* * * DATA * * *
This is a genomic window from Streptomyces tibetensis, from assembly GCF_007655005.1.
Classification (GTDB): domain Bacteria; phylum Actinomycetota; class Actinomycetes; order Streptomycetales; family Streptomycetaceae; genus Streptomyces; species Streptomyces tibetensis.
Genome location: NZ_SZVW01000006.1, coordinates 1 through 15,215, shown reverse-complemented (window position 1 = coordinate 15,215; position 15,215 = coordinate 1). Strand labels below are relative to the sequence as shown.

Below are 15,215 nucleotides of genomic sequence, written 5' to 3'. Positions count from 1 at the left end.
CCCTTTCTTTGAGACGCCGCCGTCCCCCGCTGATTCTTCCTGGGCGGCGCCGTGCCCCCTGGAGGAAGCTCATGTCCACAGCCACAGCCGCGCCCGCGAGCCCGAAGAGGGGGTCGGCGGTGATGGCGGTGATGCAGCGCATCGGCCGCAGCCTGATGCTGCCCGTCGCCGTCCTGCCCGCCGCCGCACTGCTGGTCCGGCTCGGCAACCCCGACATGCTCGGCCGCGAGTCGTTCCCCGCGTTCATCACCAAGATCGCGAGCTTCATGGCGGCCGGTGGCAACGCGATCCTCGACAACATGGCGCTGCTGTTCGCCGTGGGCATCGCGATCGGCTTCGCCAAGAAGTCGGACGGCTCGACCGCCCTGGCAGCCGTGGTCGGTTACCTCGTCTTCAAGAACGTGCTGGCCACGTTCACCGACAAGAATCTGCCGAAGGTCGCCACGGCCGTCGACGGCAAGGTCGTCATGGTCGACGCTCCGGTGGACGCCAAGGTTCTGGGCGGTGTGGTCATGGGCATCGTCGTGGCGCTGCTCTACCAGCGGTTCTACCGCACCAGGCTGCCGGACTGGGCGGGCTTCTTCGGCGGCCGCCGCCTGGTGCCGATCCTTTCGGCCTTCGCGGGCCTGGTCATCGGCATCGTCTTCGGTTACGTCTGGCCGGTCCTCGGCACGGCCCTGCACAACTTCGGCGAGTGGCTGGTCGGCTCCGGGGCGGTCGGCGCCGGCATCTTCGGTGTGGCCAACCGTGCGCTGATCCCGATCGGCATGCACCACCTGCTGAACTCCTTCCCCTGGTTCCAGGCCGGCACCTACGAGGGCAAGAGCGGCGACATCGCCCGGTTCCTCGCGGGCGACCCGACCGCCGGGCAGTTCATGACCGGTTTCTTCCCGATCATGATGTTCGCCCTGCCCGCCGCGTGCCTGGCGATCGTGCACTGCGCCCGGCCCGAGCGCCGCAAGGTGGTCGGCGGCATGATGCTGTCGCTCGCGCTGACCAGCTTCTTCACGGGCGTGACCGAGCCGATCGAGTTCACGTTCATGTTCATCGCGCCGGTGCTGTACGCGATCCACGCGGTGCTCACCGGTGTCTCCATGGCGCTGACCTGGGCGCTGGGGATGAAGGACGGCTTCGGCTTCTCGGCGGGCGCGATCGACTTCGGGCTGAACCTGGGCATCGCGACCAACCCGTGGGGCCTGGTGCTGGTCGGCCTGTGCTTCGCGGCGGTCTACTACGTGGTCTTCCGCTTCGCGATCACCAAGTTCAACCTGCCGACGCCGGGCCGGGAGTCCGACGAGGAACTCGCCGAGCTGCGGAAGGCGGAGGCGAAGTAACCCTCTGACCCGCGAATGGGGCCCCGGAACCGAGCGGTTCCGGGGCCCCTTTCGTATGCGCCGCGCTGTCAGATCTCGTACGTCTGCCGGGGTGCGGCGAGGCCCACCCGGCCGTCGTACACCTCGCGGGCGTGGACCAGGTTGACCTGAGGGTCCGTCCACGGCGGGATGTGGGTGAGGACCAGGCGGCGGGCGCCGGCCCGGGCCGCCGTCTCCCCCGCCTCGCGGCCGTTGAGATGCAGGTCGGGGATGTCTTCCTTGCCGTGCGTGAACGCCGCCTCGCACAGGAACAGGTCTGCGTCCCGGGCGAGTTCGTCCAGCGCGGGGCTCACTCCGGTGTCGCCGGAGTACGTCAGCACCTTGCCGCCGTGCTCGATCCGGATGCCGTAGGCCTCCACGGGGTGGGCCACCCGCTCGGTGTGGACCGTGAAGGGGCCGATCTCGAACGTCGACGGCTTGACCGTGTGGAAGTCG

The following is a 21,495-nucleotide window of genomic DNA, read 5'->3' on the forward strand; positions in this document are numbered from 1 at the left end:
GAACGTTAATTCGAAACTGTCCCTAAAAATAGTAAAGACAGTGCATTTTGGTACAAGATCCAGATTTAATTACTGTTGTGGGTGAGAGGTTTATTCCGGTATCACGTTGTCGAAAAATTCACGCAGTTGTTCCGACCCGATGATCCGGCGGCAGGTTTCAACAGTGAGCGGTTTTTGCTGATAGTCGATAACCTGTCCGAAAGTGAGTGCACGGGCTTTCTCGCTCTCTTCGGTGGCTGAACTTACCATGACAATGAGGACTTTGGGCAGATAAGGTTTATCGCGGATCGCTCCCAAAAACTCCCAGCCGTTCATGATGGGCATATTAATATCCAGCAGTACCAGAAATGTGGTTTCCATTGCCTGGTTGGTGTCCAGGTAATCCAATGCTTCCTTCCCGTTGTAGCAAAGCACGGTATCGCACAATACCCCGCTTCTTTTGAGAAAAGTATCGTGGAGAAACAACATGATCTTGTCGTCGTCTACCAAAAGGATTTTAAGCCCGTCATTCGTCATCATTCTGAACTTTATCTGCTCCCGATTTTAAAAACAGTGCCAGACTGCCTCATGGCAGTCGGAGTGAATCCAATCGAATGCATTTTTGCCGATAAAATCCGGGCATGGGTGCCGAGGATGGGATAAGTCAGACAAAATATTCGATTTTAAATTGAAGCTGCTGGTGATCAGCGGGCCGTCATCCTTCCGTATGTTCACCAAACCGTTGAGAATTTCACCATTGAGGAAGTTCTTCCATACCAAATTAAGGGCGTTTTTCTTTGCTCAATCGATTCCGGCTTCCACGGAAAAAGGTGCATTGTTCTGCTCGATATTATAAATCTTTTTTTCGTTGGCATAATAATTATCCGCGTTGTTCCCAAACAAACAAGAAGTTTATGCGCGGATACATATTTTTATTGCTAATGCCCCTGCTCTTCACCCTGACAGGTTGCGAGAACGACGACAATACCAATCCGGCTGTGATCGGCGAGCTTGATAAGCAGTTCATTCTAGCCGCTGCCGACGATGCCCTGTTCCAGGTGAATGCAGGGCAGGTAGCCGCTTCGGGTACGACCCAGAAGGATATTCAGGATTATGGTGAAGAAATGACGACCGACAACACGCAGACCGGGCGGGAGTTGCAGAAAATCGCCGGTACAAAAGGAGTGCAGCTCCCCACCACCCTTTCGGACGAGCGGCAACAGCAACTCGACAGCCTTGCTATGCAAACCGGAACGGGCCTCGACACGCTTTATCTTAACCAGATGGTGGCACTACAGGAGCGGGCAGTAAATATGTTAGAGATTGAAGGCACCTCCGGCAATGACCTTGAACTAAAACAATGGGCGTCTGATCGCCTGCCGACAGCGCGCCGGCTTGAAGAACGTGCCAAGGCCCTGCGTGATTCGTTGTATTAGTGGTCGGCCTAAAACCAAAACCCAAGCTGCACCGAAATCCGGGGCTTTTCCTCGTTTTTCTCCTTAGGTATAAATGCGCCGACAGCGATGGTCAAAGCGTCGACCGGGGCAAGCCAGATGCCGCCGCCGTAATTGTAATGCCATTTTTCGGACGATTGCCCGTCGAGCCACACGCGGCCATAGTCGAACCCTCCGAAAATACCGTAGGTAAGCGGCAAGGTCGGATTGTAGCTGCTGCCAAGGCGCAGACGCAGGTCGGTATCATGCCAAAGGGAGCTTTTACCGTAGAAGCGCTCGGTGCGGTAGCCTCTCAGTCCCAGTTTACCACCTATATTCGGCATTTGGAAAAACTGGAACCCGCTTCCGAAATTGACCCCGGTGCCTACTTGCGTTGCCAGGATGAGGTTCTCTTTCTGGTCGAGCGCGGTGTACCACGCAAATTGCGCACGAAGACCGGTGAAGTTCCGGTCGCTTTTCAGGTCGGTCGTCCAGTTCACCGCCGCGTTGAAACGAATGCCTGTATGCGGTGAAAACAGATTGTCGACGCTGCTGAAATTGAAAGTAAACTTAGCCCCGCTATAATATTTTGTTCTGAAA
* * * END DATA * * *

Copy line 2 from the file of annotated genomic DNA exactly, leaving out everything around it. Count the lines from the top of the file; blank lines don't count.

Classification (GTDB): domain Bacteria; phylum Actinomycetota; class Actinomycetes; order Streptomycetales; family Streptomycetaceae; genus Streptomyces; species Streptomyces tibetensis.